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The government is working to ratify a new law allowing banks to be part of the trading floor at the Ethiopian Commodity Exchange (ECX) and exempting them from collecting VAT when they provide Interest Free Banking (IFB) services to clients.
The new law that targets financial institutions providing IFB has been in progress since the state giant Commercial Bank of Ethiopia (CBE), one of the two banks that introduced IFB after the National Bank of Ethiopia (NBE) issued a license, recommended the action to Sufian Ahmed Minister of Finance and Economic Development (MoFED) and made the issue known to relevant government bodies like the Ethiopian Revenue and Customs Authority (ERCA) and Ministry of Trade.
Oromia International Bank (OIB) is the other bank that is currently operating IFB. Officials at OIB said that MoFED has approached them for feedback as well.
Experts said the new law is expected to be tabled for discussions with stakeholders.
Since banks provide financing they are not expected to collect tax (VAT) from clients and they also don’t have to pay taxes on the loans they offer, financial experts said. With the IFB scheme banks are not allowed to collect interest or provide loans because this kind of banking system is mainly focused on providing equipment or financing in-kind.
“But they are not expected to collect the VAT from the client, even if they provide the product for clients. Because the aim of banks’ is financing their clients on the basis of profit earning,” experts said. The new law is expected to impose VAT only on the original price of the equipment as opposed to including the profit that banks earn when they transferred the product for clients.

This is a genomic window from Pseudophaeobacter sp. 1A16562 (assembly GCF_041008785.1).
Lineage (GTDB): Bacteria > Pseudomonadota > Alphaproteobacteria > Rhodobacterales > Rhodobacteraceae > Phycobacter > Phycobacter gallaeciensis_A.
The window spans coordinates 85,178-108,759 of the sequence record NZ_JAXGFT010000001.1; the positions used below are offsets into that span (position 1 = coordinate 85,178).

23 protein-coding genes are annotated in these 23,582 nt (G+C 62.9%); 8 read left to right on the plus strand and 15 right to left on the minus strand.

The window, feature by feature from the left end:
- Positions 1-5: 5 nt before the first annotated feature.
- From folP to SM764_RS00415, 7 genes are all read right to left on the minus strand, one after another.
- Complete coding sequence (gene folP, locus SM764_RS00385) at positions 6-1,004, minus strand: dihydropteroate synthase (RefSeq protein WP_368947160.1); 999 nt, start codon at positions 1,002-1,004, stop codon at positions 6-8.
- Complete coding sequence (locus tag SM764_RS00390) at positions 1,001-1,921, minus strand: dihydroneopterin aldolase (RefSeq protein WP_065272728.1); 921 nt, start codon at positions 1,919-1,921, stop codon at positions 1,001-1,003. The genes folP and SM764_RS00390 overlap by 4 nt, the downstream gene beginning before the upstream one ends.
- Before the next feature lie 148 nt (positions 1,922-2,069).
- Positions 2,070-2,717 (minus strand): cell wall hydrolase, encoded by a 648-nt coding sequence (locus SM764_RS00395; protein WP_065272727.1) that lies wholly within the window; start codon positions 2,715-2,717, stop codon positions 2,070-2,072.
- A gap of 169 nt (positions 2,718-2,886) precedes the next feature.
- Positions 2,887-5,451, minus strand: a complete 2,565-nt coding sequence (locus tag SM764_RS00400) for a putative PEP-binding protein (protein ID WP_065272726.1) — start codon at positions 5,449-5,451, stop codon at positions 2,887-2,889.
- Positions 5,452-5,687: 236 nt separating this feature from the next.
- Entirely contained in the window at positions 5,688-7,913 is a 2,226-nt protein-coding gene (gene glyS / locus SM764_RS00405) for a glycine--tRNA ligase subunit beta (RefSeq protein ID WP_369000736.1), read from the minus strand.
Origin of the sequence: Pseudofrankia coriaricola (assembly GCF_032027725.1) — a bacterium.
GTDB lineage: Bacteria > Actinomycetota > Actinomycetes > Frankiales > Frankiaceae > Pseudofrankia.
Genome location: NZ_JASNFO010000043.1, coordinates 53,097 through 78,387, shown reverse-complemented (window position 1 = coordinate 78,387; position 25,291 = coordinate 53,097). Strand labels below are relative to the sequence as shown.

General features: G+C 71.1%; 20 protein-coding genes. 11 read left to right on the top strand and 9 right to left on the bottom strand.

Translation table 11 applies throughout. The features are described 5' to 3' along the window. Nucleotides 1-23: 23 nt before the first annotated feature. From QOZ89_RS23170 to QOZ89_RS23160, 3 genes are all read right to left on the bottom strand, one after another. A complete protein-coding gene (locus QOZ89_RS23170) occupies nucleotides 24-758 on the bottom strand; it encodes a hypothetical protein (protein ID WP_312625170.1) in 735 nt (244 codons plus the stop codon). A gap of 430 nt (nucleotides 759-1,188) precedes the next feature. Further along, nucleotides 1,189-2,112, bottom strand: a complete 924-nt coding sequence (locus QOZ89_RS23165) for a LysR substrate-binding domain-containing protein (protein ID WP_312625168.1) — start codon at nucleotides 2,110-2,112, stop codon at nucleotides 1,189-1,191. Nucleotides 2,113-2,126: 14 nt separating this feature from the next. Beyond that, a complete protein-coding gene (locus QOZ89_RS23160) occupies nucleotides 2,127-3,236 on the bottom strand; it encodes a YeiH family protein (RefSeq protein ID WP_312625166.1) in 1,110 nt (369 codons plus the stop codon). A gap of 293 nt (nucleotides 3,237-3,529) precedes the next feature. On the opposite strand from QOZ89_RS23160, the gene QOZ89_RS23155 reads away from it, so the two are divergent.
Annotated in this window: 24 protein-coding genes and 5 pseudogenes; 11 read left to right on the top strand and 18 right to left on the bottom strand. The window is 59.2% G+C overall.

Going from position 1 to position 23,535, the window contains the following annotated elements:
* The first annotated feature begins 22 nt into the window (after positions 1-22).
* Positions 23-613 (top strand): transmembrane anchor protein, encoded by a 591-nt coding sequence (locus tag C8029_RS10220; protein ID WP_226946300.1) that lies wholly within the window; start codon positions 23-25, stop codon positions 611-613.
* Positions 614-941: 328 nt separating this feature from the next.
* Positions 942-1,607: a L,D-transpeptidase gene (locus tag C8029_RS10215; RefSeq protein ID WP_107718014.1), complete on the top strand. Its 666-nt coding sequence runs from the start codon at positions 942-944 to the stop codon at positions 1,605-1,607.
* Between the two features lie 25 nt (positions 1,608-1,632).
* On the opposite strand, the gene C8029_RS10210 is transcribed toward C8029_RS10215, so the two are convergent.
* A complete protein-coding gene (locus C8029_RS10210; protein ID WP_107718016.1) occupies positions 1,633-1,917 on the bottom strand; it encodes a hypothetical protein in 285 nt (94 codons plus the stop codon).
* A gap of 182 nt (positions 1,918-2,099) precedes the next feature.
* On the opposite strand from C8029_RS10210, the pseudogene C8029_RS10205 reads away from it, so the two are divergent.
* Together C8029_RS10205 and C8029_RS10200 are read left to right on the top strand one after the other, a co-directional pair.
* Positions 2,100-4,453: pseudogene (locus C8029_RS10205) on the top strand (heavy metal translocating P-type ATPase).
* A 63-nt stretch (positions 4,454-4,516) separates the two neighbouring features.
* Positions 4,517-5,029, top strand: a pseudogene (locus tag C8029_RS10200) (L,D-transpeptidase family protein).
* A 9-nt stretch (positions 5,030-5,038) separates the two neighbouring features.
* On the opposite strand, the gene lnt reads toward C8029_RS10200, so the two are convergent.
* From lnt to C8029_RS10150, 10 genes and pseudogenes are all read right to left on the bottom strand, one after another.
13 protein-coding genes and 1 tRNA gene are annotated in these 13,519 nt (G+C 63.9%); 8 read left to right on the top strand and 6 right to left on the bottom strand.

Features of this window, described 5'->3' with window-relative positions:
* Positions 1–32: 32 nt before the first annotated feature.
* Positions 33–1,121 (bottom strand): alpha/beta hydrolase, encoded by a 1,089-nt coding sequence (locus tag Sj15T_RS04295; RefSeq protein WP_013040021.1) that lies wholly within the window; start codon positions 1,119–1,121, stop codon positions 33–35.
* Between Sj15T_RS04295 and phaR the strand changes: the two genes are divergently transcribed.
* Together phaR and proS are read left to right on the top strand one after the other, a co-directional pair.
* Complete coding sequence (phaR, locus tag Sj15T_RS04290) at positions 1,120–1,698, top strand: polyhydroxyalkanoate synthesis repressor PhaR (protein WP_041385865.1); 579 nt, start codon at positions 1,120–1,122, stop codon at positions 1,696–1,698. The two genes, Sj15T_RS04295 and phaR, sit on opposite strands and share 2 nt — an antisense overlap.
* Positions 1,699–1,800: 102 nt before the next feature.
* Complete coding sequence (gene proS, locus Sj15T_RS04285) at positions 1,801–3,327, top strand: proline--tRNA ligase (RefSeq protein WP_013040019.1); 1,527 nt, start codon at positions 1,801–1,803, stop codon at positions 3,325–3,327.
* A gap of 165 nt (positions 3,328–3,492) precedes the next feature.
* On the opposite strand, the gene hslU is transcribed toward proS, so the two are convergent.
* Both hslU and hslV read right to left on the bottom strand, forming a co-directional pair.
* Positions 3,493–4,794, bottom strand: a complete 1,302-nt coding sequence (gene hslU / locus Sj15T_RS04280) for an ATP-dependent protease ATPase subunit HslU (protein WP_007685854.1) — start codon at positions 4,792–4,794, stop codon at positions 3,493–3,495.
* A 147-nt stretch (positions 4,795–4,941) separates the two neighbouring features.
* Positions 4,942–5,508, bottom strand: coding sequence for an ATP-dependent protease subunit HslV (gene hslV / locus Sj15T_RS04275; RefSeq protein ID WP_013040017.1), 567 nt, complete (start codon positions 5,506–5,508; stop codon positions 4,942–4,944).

“If VAT is calculated on the final price of the product that the bank transfer to the clients, the product would be expensive compared with similar products in the market,” experts said.
Ephrem Mekuria, communication manager at CBE, told Capital that the issue had been discussed within CBE when the bank launched the Islamic banking scheme that follows the precepts of Sharia law.
Ephrem said that his bank has sent a letter to MoFED informing other government offices that providing equipment via IFB scheme is to be considered as financing and not selling products like other traders.
“If banks are expected to calculate the VAT from the entire amount (from the original price and the profit that banks earn), it make them [banks] like trader or playing a trader’s role and not banking service,” Ephrem said.
“We have also recommended that MoFED table the issue for discussion,” Nuri Hussein Indhessa, acting director of the interest free banking department of OIB, told Capital. The banks’ role is financing according to Nuri, “they are not traders.”
“We expect that MoFED will amend the law in the near future,” Nuri said.
He said that OIB is now focusing on introducing the new banking scheme but in the near future the bank will expand the program and commence financing.
The other issue expected to amended in relation with the introduction of Islamic banking is to consider banks to be part of the trading actors on the exchange floor of ECX. Currently, it is prohibited for banks to be part of the trading at ECX, which is the only trading scheme for major agricultural export items like coffee, sesame and haricot beans.
In the FIB scheme banks are not allowed to provide loans for exporters that earn interest, as a result of that exporters, who want to use the Islamic banking service, would not be able to get finance to buy products at ECX.
Ephrem said that currently CBE is meeting with relevant government bodies to see possibilities that allowed the banks to get a seat at the exchange.
“That is the reason banks are now requesting that the government permit them to buy products from the trading floor and transfer for their exporter clients,” experts said.
“Stakeholders including NBE, banks, Ministry of Trade, ERCA, ECX and its authority have to hold talks on the issues before it is amended,” Nuri said.